As you may know, Edible Manhattan is one of over 60 Edible publications to blossom across the nation, each shining a loving light on its region’s local food scene. When we launched our urban incarnation two years ago, some people asked how a magazine about eating in the concrete jungle would fit into a family that covers foods from fields and forests.
Admittedly Edible Manhattan might seem like the black-dressed sheep of the grassfed family, and I hear some of our covers—hot dogs on a paper plate, a bagel crowned with Russ & Daughters roe, meatballs shaped from conventional veal, and the Subway Inn’s neon sign—have surprised readers accustomed to more common Edible cover girls: watermelon ripening on the vine, heirloom tomatoes in the summer sun, or a bushel basket of peaches so perfectly plump, the mere sight inspires me to both salivate and e-mail my elected representatives about the farm bill.
True, alongside heaping helpings of locavore love, this magazine covers historical food, dedicated DI Yers and the authentic eats in our proverbial melting pot. But as you’re about to read, New Yorkers from soup kitchen clients to television stars relish harvest season. If you do, too, this issue is for you.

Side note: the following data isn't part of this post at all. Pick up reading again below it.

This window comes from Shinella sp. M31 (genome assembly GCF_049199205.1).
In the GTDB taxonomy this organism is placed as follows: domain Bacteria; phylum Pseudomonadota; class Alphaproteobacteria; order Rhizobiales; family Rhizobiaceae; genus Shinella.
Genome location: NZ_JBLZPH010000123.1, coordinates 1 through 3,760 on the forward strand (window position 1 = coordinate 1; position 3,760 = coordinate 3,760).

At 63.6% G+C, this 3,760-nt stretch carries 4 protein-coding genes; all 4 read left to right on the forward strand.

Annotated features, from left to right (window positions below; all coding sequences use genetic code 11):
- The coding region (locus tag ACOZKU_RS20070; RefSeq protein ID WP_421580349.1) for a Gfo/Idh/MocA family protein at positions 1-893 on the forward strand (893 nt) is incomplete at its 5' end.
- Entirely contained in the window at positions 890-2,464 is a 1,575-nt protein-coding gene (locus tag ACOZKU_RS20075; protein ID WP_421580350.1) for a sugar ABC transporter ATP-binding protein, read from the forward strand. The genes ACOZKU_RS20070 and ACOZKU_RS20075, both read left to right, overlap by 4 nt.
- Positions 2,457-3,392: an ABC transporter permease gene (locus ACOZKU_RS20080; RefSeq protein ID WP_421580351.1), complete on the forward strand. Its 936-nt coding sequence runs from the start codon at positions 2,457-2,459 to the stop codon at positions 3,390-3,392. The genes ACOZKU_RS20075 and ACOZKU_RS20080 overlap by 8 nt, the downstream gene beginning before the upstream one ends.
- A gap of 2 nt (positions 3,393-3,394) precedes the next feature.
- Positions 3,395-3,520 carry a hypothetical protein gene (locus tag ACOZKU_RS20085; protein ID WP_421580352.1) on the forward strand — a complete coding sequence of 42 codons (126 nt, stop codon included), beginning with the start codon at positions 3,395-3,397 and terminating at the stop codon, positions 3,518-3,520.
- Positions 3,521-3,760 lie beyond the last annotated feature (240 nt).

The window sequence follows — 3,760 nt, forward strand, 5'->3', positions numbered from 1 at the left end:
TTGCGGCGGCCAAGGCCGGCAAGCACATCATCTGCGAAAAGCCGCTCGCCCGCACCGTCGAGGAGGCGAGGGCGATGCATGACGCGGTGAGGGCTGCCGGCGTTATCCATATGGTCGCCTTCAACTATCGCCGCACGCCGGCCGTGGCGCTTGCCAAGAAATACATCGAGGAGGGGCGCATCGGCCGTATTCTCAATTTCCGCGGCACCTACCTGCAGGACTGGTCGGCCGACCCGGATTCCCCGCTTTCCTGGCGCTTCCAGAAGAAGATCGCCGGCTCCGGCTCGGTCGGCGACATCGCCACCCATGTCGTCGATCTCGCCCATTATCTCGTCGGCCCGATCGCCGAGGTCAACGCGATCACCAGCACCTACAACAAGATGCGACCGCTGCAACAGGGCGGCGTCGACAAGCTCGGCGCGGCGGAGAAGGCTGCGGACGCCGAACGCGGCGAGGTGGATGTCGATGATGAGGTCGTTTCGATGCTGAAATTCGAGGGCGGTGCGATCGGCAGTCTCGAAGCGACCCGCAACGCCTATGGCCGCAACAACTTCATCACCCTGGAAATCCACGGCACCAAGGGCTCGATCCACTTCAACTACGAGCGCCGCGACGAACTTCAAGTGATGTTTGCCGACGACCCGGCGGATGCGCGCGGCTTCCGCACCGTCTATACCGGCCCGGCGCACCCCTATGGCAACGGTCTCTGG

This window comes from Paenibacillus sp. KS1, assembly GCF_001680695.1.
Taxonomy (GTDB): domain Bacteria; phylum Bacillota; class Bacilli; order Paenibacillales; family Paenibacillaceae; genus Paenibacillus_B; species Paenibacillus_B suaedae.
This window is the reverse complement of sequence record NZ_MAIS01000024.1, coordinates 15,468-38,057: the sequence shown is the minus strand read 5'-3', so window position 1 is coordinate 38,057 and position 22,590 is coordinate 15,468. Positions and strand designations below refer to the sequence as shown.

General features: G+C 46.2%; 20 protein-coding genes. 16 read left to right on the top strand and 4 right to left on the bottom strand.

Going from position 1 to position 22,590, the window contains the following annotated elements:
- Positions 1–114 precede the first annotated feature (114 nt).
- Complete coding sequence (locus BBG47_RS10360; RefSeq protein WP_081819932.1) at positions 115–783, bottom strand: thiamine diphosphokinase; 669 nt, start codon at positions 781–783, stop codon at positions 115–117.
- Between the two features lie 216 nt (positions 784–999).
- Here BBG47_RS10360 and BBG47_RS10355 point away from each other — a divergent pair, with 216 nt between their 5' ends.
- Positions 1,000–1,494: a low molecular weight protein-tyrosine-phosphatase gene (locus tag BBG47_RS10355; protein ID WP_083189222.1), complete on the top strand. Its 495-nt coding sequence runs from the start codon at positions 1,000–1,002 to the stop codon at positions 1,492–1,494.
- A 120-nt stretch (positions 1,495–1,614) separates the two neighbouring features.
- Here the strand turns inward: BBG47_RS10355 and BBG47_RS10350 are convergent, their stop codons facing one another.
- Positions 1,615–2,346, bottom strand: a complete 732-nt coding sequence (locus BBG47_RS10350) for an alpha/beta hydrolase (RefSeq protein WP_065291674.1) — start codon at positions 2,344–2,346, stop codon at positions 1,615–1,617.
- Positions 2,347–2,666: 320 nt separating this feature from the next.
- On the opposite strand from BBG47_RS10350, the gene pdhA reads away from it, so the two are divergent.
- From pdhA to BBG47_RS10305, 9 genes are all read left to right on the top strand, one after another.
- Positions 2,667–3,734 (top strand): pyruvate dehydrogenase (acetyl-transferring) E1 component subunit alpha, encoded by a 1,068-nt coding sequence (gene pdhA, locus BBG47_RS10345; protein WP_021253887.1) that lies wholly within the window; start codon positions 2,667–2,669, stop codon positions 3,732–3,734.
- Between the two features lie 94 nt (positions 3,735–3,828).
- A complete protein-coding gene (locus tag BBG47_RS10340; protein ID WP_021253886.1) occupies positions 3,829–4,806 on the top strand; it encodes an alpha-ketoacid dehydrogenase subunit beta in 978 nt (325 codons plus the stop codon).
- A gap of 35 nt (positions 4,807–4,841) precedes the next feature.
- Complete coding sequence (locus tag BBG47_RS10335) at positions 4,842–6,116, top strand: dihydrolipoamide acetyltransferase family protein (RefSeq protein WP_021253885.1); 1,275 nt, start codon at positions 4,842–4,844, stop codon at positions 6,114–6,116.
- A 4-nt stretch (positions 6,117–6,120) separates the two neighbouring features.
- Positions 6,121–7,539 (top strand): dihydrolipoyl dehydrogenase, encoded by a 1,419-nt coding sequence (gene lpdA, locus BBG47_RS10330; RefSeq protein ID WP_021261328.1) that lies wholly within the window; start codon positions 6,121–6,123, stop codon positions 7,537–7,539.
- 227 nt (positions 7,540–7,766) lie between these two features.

We’ve got leads on beautiful, handcrafted mead and the hands-down best grapes you’ve ever tasted; a report on an initiative to bring urban kids the real food gospel; a snapshot of Manhattan’s WWII – era Victory gardens; a profile of the chef who brought Chez Panisse sensibilities to city palates 25 years ago; and a behind-the-scenes story shadowing the manager of the Union Square Greenmarket—reading about his 14-hour September Saturdays will both inspire and exhaust even the most dedicated market devotees. And while we believe New York City is one of the best places on earth to sink your teeth into local foods, this issue offers not one but two guides for fall field trips—to upstate orchards and to Long Island’s wine country.
Our harvest celebration isn’t limited to what’s printed on these pages. September 26 to October 6, we’re joining forces with Edibles statewide and GrowNYC to present Eat Drink Local week, during which dozens of participating chefs, farmers, brewers and vintners will host farm feasts, wine tastings, even an afternoon “Edible Institute” at the New School. If everyone joins in, the Big Apple could become an island known as much for rooftop bees as for sewer alligators.
At Red Jacket Orchards in Geneva, NY, crates of fall fruit destined for the Big Apple. Cover photo by Carole Topalian.